Thursday June 9, 2011

NEW YORK NEW YORK – Another session trying to optimize the performa of my Hasselblad digital back on my Alpa TC technical camera. I shot the fireplace in our living room fussing with varius settings. I’ve included a crop to give an idea of what the image looks like printed large. The glass is mostly Venini

Home
Home
At home crop
At home crop

On this day one year ago: Macaroni Beach Mustique.

Macaroni Beach Mustique

Wednesday April 27, 2011

NEW YORK NEW YORK – I have better days and worse days. This was one of the better. Sometimes it is enough just to go through your routine day with a camera in hand. It helps that it’s Spring. I met Francesca (our daughter) at J. McLaughlin where she was picking up a birthday present for her fiance, and for a coffee.

the way regular visitors (thanks to all of you) may notice that I’ve changed the galleries to the right. I’ve added a collection pulled together from the Litchfield County Connecticut churches that I’ve been exploring for the last 16 months, and a series of timed exposures taken out of the window of a high speed train in China. Let me know what you think.

These were taken with my Panasonic GH2 and the wonderful 14mm pancake lens

J McLaughlin
J McLaughlin

Same setup. I’m using a crop of this as my blog header.

East 95th Street
East 95th Street

On this day last year: Bill Cohan and Maria at the Pen gala.

Maria Campbell and William Cohan

Saturday March 19, 2011

NEW YORK, NEW YORK – A busy day in New York catching up on my day job and getting ready for a quick trip to Portland Oregon. This with my Leica M9 out a window in our apartment.

1185 Pak Avenue
1185 Pak Avenue

On this date one year ago: My best “Hello Kitty”. I think that this is one of my best “Hello Kitty” images of the past year but it wasn’t highly rate by the star system.

Hello Kitty
Hello Kitty

Thursday March 17, 2011

NEW YORK NEW YORK – St. Patricks Day. Why am I not out photographing the parade? After all that’s what I did on St. Patricks Day last year. Well there are couple of reasons. For me a parade is interesting if you have a privileged point of view. For example as a participant or from a high vantage point. I haven’t arranged for either this year. Absent that sometimes the most compelling images can be found by looking in the opposite direction from the parade and focus on the spectators – ground that I covered last year. But the truth is I was too busy to get out.

I did find an hour to experiment further with exploring the limitations of my Hasselblad 60 meg back on an Alpa 12 Max technical camera. Today’s assignment was to see how this combination works with focus stacking – a technique of combining images taken at various focus distances into one image, all parts of which are in focus. There is a software tool, called Helicon Focus, that makes this possible. The following image, taken in our living room, was made by combining six images with focus points from the close edge of the table to the burned out area in the room on the upper right. I used a laser distometer to measure the distances. Technical cameras like the Alpa 12 Max don’t come with focusing aids or light meters. The detail, depth and pliability of the images from this combination are remarkable. I’ll be doing more of these.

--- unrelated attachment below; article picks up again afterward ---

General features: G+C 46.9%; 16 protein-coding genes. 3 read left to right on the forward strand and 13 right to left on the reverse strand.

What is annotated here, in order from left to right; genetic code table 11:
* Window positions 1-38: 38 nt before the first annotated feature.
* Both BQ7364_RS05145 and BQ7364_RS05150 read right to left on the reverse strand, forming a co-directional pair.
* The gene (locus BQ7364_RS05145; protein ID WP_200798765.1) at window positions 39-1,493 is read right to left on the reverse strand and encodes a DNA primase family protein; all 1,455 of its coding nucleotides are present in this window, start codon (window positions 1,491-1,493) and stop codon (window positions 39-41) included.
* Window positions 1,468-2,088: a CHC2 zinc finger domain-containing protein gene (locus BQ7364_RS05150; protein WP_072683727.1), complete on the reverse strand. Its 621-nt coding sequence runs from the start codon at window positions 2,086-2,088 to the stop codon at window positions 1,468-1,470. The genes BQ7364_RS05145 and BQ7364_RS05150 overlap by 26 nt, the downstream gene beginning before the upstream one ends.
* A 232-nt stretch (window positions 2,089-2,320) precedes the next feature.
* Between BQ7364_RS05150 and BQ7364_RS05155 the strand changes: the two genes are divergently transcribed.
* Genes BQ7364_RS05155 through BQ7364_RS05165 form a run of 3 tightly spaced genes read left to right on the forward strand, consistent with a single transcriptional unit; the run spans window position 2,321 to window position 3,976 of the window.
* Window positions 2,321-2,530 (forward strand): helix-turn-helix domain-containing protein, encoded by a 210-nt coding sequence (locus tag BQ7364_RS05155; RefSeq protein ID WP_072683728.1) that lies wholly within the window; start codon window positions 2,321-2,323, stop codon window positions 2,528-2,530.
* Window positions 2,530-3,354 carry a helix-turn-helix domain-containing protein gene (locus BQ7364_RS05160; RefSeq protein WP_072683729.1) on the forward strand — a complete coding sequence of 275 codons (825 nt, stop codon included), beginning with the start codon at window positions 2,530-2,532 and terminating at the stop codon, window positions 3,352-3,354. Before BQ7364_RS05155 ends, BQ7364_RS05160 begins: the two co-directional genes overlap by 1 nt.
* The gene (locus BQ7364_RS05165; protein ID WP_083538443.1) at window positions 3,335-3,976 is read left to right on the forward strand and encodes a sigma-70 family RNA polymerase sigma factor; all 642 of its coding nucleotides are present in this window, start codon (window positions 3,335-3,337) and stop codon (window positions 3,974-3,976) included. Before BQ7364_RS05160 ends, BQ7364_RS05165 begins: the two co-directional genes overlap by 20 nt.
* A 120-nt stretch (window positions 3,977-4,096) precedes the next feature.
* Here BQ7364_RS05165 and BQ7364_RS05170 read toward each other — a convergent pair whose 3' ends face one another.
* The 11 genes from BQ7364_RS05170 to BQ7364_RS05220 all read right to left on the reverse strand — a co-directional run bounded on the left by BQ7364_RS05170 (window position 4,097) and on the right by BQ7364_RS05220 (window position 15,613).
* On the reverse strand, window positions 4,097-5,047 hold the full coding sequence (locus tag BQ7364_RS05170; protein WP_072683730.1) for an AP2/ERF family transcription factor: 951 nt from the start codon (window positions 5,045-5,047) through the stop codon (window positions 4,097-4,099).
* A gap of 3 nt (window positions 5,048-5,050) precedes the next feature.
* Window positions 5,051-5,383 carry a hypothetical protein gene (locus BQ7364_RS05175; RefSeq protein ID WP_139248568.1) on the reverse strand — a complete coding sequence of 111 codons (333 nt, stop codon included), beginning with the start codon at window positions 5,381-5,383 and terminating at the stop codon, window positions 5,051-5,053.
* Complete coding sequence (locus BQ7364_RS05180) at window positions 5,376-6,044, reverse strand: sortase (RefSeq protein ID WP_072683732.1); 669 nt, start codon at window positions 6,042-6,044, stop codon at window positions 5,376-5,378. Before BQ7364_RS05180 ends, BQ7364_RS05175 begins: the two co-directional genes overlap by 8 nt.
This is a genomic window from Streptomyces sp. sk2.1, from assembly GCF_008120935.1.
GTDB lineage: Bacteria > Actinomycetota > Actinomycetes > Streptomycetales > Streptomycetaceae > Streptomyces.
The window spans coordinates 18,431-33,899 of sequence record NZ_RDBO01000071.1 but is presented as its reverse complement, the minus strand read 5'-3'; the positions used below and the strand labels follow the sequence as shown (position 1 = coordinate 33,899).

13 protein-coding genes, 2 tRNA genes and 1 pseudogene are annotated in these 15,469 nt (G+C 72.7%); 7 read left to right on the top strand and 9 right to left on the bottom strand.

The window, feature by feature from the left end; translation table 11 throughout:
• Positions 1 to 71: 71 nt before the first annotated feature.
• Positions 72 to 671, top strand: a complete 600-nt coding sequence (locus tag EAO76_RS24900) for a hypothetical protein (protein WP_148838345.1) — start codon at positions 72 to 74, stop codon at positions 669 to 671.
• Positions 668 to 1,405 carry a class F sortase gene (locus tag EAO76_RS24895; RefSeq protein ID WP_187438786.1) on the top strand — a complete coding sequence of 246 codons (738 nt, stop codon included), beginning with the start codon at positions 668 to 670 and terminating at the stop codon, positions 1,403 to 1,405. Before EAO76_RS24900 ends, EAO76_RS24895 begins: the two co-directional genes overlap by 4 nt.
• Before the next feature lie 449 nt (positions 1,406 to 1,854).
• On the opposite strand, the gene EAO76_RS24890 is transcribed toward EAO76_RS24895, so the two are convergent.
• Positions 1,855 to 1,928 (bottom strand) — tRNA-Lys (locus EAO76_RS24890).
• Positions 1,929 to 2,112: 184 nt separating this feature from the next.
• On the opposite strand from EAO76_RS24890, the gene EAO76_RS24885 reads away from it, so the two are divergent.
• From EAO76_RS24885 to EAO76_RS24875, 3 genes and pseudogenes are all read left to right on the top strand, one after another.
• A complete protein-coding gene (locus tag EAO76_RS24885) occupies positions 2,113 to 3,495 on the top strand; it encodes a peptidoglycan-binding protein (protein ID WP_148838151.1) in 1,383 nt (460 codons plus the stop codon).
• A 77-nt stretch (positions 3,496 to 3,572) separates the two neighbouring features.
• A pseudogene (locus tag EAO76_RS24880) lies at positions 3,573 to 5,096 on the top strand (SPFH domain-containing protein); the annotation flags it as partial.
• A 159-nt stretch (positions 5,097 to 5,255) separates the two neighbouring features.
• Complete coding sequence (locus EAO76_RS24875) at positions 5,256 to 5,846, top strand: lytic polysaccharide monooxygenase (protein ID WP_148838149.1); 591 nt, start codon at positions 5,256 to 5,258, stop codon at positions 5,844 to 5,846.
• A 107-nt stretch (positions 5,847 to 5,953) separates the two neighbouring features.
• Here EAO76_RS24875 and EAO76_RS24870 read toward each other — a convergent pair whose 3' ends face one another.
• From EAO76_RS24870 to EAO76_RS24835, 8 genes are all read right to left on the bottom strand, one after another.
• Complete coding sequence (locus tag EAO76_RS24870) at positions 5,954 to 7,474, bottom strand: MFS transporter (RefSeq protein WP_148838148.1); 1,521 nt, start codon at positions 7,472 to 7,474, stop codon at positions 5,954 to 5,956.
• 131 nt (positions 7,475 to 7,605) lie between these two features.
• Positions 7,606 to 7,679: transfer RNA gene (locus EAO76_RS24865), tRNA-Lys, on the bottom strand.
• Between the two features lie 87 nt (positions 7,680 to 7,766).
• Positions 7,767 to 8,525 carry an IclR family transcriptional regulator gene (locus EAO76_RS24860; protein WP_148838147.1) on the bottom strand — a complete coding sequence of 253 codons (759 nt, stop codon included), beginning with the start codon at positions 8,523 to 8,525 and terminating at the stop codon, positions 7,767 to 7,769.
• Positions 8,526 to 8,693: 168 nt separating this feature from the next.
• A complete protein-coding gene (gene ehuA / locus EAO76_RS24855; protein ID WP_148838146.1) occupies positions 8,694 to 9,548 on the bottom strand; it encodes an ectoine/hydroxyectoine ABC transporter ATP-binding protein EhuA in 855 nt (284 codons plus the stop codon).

At home
At home

On this day one year ago: Guess what? St. Patricks Day Parade.

St. Patrick's Day Parade
St. Patrick's Day Parade

Friday January 7, 2010

NEW YORK, NEW YORK – I left the apartment early this morning to run some errands, camera in hand. There was a light snowfall that progressed to a full fledged storm. As I left our building’s courtyard I noticed that the view back through the entrance might be of interest. Odd. I’ve lived here for a long time and this hadn’t occurred to me. On the way back I stopped on the Park Avenue island, and took this with my Leica M9 and a 90mm Elmarit lens:

1185 Park Avenue in snow storm
1185 Park Avenue in snow storm

One this day last year: Restaurant construction Old Fulton Street, Brooklyn. This looks more interesting to me with a year’s perspective.

Construction Old Fulton Street

Wednesday January 5, 2011

NEW YORK, NEW YORK – More mementos – these from our living room in New York. I really am in a sentimental place. There is a digital technique called focus bracketing that lets you extend depth of field. It turns out that this is actually easier that messing with tilts (the classical view camera technique for achieving a similar result) as long as nothing moves between exposures. This was taken with my Hasselblad H4D-60 and a 150 mm lens. It’s 7 exposures focusing from near (the front of the tea chest) to far (the speaker grill in the lower left). The frames were stacked in Helicon Focus, specialized software that combines focus bracketed images to produce one in focus composite. The moire on the lampshade is actually not an digital artifact – it results from the interaction of screens in front of the window that illuminates the scene.

Momentos
Momentos

On this day last year: Dangerous tree.

Park Avenue